•Proximal Lumen- located in the right atrium, measure CVP, and is used to inject fluids or blood, and is the port for injecting saline for cardiac output measurements.

•Balloon Lumen- used to inject air or CO2 to inflate the balloon during wedge measurements.

•Thermister Lumen- located near tip, measure temperature change for cardiac output measurment
Proximal (CVP or RA) blue port
• Opens into right atrium
• Used for infusions
• CVP or RA waveform
• Used as injecate port for C.O.
• Affected by
• Blood volume
• Vascular tone
• Pulmonary hypertension
• Thoracic pressure
SWAN-yellow distal lumen hub
-PA waveform (pulmonary artery pressure)
Distal or PA
*Resistance of pulmonary vasculature
*Systolic phase of PA reflects right ventricular contraction
-Attached to transducer and continuous flush system
-Not used for fluids or medicines
-Increases with:
• LV failure
• Pulmonary hypertension
• Mechanical failure
• PE
-Decreases with:
• Tricuspid Stenosis
• Hypovolemia
Balloon inflation Port and lumen
-PAWP: inflation occludes forward blood flow (wedge pressure)
-Left Ventricle end diastolic pressure
-May indicate:
LV dysfunction or hypervolemia
Mitral valve disease
-Never infuse fluids
Thermistor (Button)-What does it measure?
-Cardiac output
• Average of several measurements
• 3 or more, within 10% to 15% of each other
Complications of CVP insertion
•Pneumothorax: caused by insertion of catheter through subclavian vein wall
• Infection: Contamination of catheter, insertion site, or pressure monitoring system
• Ventricular dysrhythmias: Irritation of endocardium when catheter passes through right ventricle—resolve when advanced into PA
•Pulmonary artery rupture or perforation: during insertion or manipulation of catheter. Rupture may occur during inflation of balloon if catheter has moved into a small PA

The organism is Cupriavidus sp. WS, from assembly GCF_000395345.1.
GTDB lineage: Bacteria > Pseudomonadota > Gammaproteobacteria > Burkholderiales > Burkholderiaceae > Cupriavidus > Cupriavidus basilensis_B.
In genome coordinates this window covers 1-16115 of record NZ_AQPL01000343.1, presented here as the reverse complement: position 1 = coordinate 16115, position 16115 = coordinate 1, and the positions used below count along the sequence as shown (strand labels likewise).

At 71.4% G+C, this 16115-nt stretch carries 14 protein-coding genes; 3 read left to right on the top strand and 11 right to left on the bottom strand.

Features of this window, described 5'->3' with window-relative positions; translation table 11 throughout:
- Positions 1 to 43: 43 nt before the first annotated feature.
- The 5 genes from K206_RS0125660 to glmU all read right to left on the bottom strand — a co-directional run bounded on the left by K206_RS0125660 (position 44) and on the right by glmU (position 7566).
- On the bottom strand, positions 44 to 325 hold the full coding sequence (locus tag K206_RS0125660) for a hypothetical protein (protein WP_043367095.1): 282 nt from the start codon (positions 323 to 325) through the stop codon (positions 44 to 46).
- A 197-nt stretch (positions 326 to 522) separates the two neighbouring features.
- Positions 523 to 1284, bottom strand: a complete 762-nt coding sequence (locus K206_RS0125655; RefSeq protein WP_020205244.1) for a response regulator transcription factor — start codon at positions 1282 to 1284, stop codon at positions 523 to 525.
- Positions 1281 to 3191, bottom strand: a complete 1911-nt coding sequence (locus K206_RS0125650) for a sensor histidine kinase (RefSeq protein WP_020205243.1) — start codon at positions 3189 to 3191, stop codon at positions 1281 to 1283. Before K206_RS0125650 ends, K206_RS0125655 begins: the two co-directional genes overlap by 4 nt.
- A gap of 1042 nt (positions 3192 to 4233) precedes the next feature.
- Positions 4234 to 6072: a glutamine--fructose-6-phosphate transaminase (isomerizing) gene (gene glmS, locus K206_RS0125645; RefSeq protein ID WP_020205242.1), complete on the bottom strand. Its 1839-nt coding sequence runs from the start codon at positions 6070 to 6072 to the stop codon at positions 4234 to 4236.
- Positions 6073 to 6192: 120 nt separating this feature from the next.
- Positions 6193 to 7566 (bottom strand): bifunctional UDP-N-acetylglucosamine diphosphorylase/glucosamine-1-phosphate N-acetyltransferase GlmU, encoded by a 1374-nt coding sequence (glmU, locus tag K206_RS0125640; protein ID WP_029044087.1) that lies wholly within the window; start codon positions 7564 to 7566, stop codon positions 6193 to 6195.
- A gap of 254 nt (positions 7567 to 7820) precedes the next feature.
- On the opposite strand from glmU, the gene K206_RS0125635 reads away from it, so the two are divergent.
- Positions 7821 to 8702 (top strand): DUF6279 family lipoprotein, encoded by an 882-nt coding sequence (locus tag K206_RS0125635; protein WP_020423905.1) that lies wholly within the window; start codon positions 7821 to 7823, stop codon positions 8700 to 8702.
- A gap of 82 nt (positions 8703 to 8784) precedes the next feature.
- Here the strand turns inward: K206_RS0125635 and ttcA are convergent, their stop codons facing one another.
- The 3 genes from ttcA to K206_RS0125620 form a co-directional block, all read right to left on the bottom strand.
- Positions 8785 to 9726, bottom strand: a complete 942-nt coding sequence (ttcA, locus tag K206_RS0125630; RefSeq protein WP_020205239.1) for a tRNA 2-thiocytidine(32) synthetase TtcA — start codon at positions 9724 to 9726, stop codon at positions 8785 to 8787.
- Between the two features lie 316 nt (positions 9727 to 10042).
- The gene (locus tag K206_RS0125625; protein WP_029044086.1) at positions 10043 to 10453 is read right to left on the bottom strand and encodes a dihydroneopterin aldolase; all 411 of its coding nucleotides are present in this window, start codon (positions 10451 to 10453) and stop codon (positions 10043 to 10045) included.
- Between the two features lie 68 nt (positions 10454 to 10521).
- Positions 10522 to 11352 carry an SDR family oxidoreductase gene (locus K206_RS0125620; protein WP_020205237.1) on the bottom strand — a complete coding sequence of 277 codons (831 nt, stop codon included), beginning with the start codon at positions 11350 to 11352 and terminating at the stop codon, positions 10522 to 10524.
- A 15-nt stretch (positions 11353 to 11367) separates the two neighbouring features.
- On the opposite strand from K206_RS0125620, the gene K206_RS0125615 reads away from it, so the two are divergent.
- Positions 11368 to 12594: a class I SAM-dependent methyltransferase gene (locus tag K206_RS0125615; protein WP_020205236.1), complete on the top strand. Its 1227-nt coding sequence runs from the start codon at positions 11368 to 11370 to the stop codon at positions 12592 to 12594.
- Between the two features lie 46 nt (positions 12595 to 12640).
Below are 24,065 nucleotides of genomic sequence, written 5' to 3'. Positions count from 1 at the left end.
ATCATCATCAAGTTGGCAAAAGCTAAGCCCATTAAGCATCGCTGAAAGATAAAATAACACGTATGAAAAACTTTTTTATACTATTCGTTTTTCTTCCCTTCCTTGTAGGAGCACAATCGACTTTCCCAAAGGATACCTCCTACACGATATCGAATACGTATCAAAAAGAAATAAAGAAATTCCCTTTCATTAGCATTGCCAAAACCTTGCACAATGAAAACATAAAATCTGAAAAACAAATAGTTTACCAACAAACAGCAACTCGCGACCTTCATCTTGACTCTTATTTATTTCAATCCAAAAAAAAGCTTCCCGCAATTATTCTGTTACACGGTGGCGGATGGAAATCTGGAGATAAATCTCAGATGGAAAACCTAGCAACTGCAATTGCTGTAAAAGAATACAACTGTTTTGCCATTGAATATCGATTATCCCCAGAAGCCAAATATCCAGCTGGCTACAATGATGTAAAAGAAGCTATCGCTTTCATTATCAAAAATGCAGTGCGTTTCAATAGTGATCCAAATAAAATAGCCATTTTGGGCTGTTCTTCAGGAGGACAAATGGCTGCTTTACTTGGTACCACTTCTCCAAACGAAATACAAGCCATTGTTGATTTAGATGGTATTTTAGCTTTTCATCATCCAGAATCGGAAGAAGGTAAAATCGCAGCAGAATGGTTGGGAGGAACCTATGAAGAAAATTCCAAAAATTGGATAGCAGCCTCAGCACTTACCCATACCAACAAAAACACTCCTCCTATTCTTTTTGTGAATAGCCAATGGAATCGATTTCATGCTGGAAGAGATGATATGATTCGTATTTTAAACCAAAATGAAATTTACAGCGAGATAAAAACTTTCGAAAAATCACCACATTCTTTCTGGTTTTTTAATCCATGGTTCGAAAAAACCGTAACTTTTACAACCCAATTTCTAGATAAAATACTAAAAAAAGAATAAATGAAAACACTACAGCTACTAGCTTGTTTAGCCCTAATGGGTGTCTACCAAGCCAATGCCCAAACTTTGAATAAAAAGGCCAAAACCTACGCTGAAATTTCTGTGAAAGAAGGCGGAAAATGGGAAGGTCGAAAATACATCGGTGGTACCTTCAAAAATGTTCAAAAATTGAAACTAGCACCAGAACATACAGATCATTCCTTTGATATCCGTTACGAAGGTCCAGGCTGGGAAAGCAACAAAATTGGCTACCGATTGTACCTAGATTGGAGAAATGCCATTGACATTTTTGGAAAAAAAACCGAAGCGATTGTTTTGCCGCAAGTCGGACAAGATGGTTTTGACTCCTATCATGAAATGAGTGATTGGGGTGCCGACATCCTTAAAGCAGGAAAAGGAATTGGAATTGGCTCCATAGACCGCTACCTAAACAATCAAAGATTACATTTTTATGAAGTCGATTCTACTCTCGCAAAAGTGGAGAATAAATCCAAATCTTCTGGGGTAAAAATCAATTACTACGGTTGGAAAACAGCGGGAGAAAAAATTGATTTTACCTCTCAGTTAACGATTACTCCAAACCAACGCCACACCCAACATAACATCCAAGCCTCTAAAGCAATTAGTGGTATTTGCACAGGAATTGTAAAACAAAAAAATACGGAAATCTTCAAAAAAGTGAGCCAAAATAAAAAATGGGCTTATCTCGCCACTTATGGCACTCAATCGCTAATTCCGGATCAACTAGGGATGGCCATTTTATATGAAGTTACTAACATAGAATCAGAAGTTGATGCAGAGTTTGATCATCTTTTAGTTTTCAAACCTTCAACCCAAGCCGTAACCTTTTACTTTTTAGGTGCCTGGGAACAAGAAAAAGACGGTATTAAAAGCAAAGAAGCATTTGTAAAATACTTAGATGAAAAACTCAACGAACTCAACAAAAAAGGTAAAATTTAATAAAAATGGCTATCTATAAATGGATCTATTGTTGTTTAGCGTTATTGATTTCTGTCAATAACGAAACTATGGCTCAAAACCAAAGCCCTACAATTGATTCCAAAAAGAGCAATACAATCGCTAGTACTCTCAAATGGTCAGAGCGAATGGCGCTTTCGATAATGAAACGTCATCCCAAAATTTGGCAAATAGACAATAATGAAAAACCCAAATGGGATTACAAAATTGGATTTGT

Pressure monitoring system
•Basic equipment
-Noncompliant pressure tubing
•Transmits pressure to transducer
•Sends signals up the connections
•Senses changes in cardiac chambers or vessels
• Changes electrical flow to amplifier/monitor
•Converts electrical signal to pressure tracing and digital value
Zeroing and Leveling
-Carpenter type level placed even with the zero reference
-supine or head of bed elevated to 40 degrees
•Position of transducer to patient’s atria
-Zero reference
•Intersection of mid anterior-posterior line and 4th ICS phlebostatic axis
•After leveling
-turn stopcock off to patient and open to air and activate zero key
•When monitor reads 0/0, close to air, then turn stop cock on to patient
Nursing care of the patient undergoing PA Monitoring
•Interpret waveforms and pressure data
•Be alert to potential complications
• Minimize operator error
-consistency of leveling
-Obtain measures at end of expiration
•Set alarm parameters closely-why
-Acute rise in PA pressure may indicate pulmonary embolus
-distal migration of PA catheter may cause spontaneous wedge
-Large elevated a or v RA waves
•a: impaired atrial emptying
• b: incompetence of tricuspid valve
Use of monitoring system
-Air bubbles or blood in tubing
-Distortions due to transducer system
-soft distensible tubing
-Loose connections cracks/leaks
-Lack of zeroing-Make sure it has been zeroed
•Nursing considerations
-Decreased C.O. May be related to decreased preload (RAP & PAWP)
Caused by?
-Vasoconstriction elevates afterload
Caused by?
-C.O. increases with volume resuscitation—increases?
-Vasodilation decreases?
Describe Arterial Monitoring
•Intra-arterial catheter connected to pressure monitoring system
• Continuous monitoring of BP
• Blood samples (ABGs)
• Indicated with vasoactive IV infusions
• Arterial line insertion
-radial and femoral arteries most common
-Sterile technique
Complications of Arterial Monitoring
•sterile dressing changes
• Tubing changes
•Flush stopcocks each time blood is withdrawn
•Accidental blood loss
•Luer lock all connections
•Immobilize extremity
•Check Color, sensation, pulses, and movement q8hrs
Arterial Monitoring
•Nursing considerations
-Compare to auscultated cuff BP
Usually 5-20mmHg higher than the cuff
-Bedside monitor alarms
•Set for systolic, diastolic, and mean pressures within 10-20 mmHg of patient’s typical pressure
-Square wave form test
-Bleeding at insertion site
-Kinking of tubing
•Do not flush with syringe
• No IV solutions or medications!!!!